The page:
While oceanographers had been mostly concerned with the eastern equatorial Pacific and El Niño, meteorologists had been mostly concerned with the western tropical Pacific, the tropical Indian Ocean, and what they called the Southern Oscillation. Hildebrandsson, the Lockyers, and Sir Gilbert Walker noticed in the early decades of the 20th century that pressure fluctuations throughout that region are highly correlated with pressure fluctuations in many other regions of the world (Figure 14.6). Because variations in pressure are associated with winds and rainfall, they were wanted to find out if pressure in one region could be used to forecast weather in other regions using the correlations.

Figure 14.6 Correlation coefficient of annual-mean sea-level pressure with pressure at Darwin. --- Coefficient < - 0.4. From Trenberth and Shea (1987).

The early studies found that the two strongest centers of the variability are near Darwin, Australia and Tahiti. The fluctuations at Darwin are opposite those at Tahiti, and resemble an oscillation. Furthermore, the two centers had strong correlations with pressure in areas far from the Pacific. Walker named the fluctuations the Southern Oscillation.

The Southern Oscillation Index is sea-level pressure at Tahiti minus sea-level pressure at Darwin (Figure 14.7) normalized by the standard deviation of the difference. The index is related to the trade-winds. When the index is high, the pressure gradient between east and west in the tropical Pacific is large, and the trade-winds are strong. When the index is negative trades, are weak.

Figure 14.7 Normalized Southern Oscillation Index from 1951 to 1999. The normalized index is sea-level pressure anomaly at Tahiti divided by its standard deviation minus sea-level pressure anomaly at Darwin divided by its standard deviation then the difference is divided by the standard deviation of the difference. The means are calculated from 1951 to 1980. Monthly values of the index have been smoothed with a 5-month running mean. Strong El Niño events occurred in 195758, 196566, 197273, 198283, 199798. Data from NOAA.

The connection between the Southern Oscillation and El Niño was made soon after the Rancho Santa Fe meeting. Ichiye and Petersen (1963) and Bjerknes (1966) noticed the relationship between equatorial temperatures in the Pacific during the 1957 El Niño and fluctuations in the trade-winds associated with the Southern Oscillation. The theory was further developed by Wyrtki (1975).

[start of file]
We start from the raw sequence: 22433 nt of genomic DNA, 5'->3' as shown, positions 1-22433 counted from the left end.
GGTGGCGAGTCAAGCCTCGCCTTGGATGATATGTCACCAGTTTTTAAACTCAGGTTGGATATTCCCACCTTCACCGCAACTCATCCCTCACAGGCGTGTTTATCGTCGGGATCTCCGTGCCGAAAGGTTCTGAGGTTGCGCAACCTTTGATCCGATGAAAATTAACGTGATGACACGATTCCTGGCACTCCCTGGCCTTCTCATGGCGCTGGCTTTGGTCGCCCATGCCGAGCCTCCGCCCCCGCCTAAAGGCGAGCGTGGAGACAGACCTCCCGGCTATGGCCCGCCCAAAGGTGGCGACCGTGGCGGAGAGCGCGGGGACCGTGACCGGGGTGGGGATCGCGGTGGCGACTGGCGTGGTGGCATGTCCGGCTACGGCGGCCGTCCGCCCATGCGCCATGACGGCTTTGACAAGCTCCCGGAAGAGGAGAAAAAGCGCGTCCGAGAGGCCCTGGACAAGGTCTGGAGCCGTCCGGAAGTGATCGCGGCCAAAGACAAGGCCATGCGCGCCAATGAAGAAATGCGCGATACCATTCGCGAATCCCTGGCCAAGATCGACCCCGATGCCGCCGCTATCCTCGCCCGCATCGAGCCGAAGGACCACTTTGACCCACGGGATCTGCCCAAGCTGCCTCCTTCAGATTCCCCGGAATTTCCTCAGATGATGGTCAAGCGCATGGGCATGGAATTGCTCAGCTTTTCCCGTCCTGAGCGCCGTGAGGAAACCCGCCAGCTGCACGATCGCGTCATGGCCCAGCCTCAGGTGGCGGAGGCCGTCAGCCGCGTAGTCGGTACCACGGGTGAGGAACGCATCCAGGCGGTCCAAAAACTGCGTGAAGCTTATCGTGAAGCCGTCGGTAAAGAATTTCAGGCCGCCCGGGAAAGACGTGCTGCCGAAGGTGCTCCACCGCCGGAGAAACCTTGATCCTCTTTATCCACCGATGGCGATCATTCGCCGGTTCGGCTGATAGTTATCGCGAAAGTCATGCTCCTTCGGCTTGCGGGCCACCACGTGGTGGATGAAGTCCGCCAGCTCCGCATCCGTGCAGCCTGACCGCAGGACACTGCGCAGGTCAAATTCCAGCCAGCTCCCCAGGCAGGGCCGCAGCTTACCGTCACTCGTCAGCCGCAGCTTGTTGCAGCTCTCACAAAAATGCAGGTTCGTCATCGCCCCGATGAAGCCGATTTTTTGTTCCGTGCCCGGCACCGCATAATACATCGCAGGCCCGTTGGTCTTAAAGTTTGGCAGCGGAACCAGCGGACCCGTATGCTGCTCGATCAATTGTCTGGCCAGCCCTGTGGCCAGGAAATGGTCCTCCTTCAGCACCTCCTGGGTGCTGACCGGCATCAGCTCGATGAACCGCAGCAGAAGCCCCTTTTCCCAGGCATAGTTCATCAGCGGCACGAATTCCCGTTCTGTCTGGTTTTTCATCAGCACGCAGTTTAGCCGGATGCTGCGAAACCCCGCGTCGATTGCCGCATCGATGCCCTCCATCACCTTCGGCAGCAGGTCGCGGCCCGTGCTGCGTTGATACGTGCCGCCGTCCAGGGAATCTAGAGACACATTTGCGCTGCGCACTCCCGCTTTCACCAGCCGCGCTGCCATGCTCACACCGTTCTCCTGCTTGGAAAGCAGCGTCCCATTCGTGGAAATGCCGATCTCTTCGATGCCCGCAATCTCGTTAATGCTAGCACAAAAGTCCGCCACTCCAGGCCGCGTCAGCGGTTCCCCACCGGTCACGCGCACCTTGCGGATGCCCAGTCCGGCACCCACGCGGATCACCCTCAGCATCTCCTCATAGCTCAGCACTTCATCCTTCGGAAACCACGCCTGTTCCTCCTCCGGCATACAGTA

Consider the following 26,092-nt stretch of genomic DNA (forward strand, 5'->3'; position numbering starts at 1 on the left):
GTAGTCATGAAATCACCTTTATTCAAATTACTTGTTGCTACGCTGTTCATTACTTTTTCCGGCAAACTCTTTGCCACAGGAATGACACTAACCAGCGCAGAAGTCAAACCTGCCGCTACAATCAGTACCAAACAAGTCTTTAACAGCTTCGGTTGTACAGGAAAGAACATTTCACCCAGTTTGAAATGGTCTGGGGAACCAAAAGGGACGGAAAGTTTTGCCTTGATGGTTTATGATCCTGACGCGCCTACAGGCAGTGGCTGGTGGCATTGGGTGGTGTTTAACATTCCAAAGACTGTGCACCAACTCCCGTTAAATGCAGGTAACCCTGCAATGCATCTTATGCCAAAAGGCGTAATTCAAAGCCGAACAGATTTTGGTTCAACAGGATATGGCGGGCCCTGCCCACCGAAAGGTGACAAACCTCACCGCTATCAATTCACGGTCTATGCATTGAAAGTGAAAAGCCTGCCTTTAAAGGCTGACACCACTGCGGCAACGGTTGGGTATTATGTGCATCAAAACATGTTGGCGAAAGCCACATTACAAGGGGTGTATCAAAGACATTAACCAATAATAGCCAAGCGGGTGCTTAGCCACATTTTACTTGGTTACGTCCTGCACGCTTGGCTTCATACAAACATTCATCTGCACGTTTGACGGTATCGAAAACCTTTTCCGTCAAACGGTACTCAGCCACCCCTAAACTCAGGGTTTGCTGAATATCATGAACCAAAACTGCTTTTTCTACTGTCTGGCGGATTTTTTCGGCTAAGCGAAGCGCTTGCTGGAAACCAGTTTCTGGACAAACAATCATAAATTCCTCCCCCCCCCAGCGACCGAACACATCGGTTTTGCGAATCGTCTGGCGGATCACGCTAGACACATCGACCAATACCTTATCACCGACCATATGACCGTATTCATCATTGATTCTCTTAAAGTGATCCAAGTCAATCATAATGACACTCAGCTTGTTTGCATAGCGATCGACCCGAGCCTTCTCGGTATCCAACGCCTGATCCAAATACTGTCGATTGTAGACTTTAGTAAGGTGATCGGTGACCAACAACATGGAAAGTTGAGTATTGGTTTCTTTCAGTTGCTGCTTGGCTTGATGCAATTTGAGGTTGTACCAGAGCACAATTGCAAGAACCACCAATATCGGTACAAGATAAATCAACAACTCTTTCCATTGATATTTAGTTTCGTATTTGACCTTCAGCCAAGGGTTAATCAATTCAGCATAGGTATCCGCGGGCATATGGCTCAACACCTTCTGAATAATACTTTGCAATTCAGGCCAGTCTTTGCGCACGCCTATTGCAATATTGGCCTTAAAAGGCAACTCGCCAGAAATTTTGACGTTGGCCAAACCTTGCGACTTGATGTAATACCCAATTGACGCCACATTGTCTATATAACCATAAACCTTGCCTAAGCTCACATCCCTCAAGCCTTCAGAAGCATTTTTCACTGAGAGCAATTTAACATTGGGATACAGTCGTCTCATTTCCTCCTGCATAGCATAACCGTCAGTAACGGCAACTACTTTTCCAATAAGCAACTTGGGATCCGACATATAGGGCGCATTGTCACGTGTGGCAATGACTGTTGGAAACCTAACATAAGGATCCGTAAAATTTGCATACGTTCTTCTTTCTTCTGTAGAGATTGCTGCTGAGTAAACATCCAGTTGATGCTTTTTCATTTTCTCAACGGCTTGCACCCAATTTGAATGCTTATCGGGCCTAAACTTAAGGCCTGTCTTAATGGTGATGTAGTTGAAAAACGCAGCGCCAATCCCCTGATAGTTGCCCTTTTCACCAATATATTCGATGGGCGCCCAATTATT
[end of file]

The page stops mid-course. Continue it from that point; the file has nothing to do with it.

Because El Niño and the Southern Oscillation are so closely related, the phenomenon is often referred to as the El Niña Southern Oscillation or ENSO. More recently, the oscillation is referred to as El Niño/La Niña, where La Niña refers to the positive phase of the oscillation when trade-winds are strong, and water temperature in the eastern equatorial region is very cold.

Definition of El Niño
Philander (1990) pointed out that each El Niño is unique, with different temperature, pressure, and rainfall patterns. Some are strong, others are weak. So, exactly what events deserve to be called El Niño? Recent studies based on the COADS data show that the best indicator of El Niño is sea-level pressure anomaly in the eastern equatorial Pacific from 4°S to 4°N and from 108°W to 98°W (Harrison and Larkin, 1998). It correlates better with sea-surface temperature in the central Pacific than with the Southern-Oscillation Index. Thus the importance of the El Niño is not exactly proportional to the Southern Oscillation Index - the strong El Niño of 1957-58, has a weaker signal in Figure 7 than the weaker El Niño of 1965-66.

Trenberth (1997), based on discussions within the Climate Variability and Predictability program, recommends that those disruptions of the equatorial system in the Pacific shall be called an El Niño only when the 5-month running mean of sea-surface temperature anomalies in the region 5°N - 5°S, 120°W - 170°W exceeds 0.4°C for six months or longer.

So El Niño, which started life as a change in currents off Peru each Christmas, has grown into a giant. It now means a disruption of the ocean-atmosphere system over the whole equatorial Pacific.

Theory of El Niño
Wyrtki (1975) gives a clear, modern description of El Niño.

During the two years preceding El Niño, excessively strong southeast trades are present in the central Pacific. These strong southeast trades intensify the subtropical gyre of the South Pacific, strengthen the South Equatorial Current, and increase the east-west slope of sea level by building up water in the western equatorial Pacific. As soon as the wind stress in the central Pacific relaxes, the accumulated water flows eastward, probably in the form of an equatorial Kelvin wave. This wave leads to the accumulation of warm water off Ecuador and Peru and to a depression of the usually shallow thermo cline. In total, El Niño is the result of the response of the equatorial Pacific to atmospheric forcing by the trade-winds.